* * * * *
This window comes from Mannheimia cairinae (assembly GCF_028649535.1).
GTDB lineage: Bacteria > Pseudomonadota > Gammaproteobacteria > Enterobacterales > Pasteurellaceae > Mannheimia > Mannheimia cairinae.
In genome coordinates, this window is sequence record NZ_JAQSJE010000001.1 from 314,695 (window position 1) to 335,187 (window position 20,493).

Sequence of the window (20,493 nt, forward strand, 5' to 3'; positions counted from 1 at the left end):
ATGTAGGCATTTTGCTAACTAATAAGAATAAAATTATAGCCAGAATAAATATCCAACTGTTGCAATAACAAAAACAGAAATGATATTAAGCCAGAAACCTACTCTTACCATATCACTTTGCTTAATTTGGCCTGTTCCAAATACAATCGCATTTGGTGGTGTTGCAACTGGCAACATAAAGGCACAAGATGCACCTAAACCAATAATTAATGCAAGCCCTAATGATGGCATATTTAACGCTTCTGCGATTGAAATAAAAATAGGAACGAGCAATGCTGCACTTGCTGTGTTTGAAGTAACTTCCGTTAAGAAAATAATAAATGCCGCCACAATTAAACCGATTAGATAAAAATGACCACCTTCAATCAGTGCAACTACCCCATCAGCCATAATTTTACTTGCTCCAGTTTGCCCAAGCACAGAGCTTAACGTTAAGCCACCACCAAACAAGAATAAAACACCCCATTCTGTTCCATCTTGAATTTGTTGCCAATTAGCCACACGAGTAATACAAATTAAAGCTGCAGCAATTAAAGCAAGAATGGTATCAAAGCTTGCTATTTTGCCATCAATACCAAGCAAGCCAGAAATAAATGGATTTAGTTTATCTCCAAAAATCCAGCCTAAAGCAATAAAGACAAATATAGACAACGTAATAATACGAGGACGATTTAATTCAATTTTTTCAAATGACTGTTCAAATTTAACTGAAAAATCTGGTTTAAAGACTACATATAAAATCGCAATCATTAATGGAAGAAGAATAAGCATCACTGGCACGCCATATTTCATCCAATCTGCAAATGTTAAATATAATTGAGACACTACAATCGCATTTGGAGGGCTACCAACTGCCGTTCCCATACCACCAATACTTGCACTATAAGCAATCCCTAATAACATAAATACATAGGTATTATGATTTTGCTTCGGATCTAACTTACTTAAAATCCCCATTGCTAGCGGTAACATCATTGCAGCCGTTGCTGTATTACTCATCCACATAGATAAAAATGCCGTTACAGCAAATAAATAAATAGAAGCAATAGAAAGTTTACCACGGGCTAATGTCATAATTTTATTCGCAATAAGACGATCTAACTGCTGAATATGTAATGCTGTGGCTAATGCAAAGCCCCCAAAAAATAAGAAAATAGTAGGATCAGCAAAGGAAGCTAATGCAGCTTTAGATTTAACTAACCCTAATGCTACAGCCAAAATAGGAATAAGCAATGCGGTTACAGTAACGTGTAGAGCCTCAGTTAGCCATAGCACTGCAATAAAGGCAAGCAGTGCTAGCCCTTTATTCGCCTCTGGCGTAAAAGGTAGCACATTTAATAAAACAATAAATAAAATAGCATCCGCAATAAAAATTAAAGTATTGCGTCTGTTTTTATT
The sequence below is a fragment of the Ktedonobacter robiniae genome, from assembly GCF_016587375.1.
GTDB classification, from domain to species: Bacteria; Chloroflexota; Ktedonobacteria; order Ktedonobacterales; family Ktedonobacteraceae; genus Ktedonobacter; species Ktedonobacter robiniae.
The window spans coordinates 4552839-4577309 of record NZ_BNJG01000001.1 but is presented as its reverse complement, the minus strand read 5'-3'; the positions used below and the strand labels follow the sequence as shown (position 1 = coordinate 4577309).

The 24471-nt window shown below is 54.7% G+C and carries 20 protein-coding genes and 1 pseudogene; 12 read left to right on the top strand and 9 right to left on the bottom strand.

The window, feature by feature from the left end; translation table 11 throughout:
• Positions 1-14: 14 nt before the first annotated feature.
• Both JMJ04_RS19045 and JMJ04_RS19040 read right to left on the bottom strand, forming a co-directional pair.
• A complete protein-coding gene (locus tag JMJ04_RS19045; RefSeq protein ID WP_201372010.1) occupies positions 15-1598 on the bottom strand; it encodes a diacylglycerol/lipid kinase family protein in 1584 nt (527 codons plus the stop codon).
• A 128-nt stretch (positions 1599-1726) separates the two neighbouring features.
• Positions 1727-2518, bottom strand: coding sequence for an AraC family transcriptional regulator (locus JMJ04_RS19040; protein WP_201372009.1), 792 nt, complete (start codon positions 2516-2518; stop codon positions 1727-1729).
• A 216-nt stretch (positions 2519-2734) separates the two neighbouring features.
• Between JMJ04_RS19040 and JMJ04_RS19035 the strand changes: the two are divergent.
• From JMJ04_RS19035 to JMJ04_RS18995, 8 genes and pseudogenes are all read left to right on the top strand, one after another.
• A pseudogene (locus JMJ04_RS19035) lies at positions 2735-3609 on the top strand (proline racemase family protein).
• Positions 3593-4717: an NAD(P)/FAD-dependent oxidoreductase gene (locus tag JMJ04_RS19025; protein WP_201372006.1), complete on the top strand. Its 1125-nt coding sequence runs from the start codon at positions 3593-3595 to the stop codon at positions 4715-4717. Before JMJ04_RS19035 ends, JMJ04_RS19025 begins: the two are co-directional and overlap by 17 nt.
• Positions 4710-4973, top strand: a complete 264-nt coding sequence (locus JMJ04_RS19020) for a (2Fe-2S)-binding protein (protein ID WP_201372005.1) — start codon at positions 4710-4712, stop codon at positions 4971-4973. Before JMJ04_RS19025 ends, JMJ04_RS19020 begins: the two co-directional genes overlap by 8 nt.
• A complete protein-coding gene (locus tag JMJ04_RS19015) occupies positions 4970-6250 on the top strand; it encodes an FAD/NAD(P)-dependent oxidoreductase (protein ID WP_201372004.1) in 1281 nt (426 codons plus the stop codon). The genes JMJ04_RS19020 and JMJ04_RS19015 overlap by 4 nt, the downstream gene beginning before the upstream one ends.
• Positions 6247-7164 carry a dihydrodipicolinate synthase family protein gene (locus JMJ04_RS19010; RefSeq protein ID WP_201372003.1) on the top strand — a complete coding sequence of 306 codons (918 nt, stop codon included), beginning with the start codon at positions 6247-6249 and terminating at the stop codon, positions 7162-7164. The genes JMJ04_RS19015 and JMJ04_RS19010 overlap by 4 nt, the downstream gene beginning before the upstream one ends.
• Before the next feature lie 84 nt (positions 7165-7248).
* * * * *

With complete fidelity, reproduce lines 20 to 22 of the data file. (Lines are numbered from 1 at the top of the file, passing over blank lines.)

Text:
• Positions 3593-4717: an NAD(P)/FAD-dependent oxidoreductase gene (locus tag JMJ04_RS19025; protein WP_201372006.1), complete on the top strand. Its 1125-nt coding sequence runs from the start codon at positions 3593-3595 to the stop codon at positions 4715-4717. Before JMJ04_RS19035 ends, JMJ04_RS19025 begins: the two are co-directional and overlap by 17 nt.
• Positions 4710-4973, top strand: a complete 264-nt coding sequence (locus JMJ04_RS19020) for a (2Fe-2S)-binding protein (protein ID WP_201372005.1) — start codon at positions 4710-4712, stop codon at positions 4971-4973. Before JMJ04_RS19025 ends, JMJ04_RS19020 begins: the two co-directional genes overlap by 8 nt.
• A complete protein-coding gene (locus tag JMJ04_RS19015) occupies positions 4970-6250 on the top strand; it encodes an FAD/NAD(P)-dependent oxidoreductase (protein ID WP_201372004.1) in 1281 nt (426 codons plus the stop codon). The genes JMJ04_RS19020 and JMJ04_RS19015 overlap by 4 nt, the downstream gene beginning before the upstream one ends.